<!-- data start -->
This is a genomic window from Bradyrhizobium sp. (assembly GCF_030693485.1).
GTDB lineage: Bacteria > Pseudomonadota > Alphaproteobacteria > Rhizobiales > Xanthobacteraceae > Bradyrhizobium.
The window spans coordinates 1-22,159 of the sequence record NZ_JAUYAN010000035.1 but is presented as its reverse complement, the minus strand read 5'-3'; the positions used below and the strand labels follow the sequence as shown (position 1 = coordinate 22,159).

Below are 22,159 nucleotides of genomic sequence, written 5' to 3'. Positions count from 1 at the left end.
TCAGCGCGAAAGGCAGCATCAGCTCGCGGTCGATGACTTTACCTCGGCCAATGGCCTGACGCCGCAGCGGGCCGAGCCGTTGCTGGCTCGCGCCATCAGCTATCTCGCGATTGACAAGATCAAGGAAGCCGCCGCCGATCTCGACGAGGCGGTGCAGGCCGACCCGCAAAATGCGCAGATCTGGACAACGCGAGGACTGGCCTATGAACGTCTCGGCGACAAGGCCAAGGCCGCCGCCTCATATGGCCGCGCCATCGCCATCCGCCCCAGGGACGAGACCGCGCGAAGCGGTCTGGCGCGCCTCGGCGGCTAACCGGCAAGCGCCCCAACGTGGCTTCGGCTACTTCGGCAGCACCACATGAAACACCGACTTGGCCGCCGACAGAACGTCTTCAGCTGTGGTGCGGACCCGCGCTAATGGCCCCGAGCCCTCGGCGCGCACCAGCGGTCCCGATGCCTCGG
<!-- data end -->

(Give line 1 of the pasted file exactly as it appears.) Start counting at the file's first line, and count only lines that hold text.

This is a genomic window from Bradyrhizobium sp. (assembly GCF_030693485.1).